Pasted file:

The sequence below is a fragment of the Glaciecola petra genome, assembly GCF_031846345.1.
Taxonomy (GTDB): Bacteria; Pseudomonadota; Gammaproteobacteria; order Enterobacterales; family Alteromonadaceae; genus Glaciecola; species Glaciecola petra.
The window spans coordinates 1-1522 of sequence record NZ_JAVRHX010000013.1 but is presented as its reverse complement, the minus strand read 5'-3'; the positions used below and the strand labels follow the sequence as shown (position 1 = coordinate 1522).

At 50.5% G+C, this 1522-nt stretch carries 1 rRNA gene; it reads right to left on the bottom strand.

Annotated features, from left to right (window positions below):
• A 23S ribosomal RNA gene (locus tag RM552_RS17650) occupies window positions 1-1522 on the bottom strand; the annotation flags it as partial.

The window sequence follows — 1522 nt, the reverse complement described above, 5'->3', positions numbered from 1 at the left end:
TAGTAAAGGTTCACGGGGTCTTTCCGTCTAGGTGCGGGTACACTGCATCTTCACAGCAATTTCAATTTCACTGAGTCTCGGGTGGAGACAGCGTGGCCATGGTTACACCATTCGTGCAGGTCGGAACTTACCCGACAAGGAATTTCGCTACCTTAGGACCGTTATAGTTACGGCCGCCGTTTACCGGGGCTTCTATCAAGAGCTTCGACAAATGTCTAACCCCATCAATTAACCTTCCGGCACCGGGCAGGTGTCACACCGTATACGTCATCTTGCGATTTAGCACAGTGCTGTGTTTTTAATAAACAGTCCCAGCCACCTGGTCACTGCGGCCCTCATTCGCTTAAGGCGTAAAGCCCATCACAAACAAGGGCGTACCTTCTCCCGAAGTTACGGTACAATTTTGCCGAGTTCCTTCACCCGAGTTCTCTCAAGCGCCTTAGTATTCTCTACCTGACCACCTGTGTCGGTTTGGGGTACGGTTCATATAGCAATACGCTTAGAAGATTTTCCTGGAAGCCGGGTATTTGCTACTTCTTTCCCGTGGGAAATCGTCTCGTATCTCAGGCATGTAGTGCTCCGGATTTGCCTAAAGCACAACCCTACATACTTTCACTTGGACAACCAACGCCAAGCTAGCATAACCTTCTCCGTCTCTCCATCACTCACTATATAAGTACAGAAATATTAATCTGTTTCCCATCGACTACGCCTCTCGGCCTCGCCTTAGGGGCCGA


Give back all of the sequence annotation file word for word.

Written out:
The sequence below is a fragment of the Glaciecola petra genome, assembly GCF_031846345.1.
Taxonomy (GTDB): Bacteria; Pseudomonadota; Gammaproteobacteria; order Enterobacterales; family Alteromonadaceae; genus Glaciecola; species Glaciecola petra.
The window spans coordinates 1-1522 of sequence record NZ_JAVRHX010000013.1 but is presented as its reverse complement, the minus strand read 5'-3'; the positions used below and the strand labels follow the sequence as shown (position 1 = coordinate 1522).

At 50.5% G+C, this 1522-nt stretch carries 1 rRNA gene; it reads right to left on the bottom strand.

Annotated features, from left to right (window positions below):
• A 23S ribosomal RNA gene (locus tag RM552_RS17650) occupies window positions 1-1522 on the bottom strand; the annotation flags it as partial.

The window sequence follows — 1522 nt, the reverse complement described above, 5'->3', positions numbered from 1 at the left end:
TAGTAAAGGTTCACGGGGTCTTTCCGTCTAGGTGCGGGTACACTGCATCTTCACAGCAATTTCAATTTCACTGAGTCTCGGGTGGAGACAGCGTGGCCATGGTTACACCATTCGTGCAGGTCGGAACTTACCCGACAAGGAATTTCGCTACCTTAGGACCGTTATAGTTACGGCCGCCGTTTACCGGGGCTTCTATCAAGAGCTTCGACAAATGTCTAACCCCATCAATTAACCTTCCGGCACCGGGCAGGTGTCACACCGTATACGTCATCTTGCGATTTAGCACAGTGCTGTGTTTTTAATAAACAGTCCCAGCCACCTGGTCACTGCGGCCCTCATTCGCTTAAGGCGTAAAGCCCATCACAAACAAGGGCGTACCTTCTCCCGAAGTTACGGTACAATTTTGCCGAGTTCCTTCACCCGAGTTCTCTCAAGCGCCTTAGTATTCTCTACCTGACCACCTGTGTCGGTTTGGGGTACGGTTCATATAGCAATACGCTTAGAAGATTTTCCTGGAAGCCGGGTATTTGCTACTTCTTTCCCGTGGGAAATCGTCTCGTATCTCAGGCATGTAGTGCTCCGGATTTGCCTAAAGCACAACCCTACATACTTTCACTTGGACAACCAACGCCAAGCTAGCATAACCTTCTCCGTCTCTCCATCACTCACTATATAAGTACAGAAATATTAATCTGTTTCCCATCGACTACGCCTCTCGGCCTCGCCTTAGGGGCCGA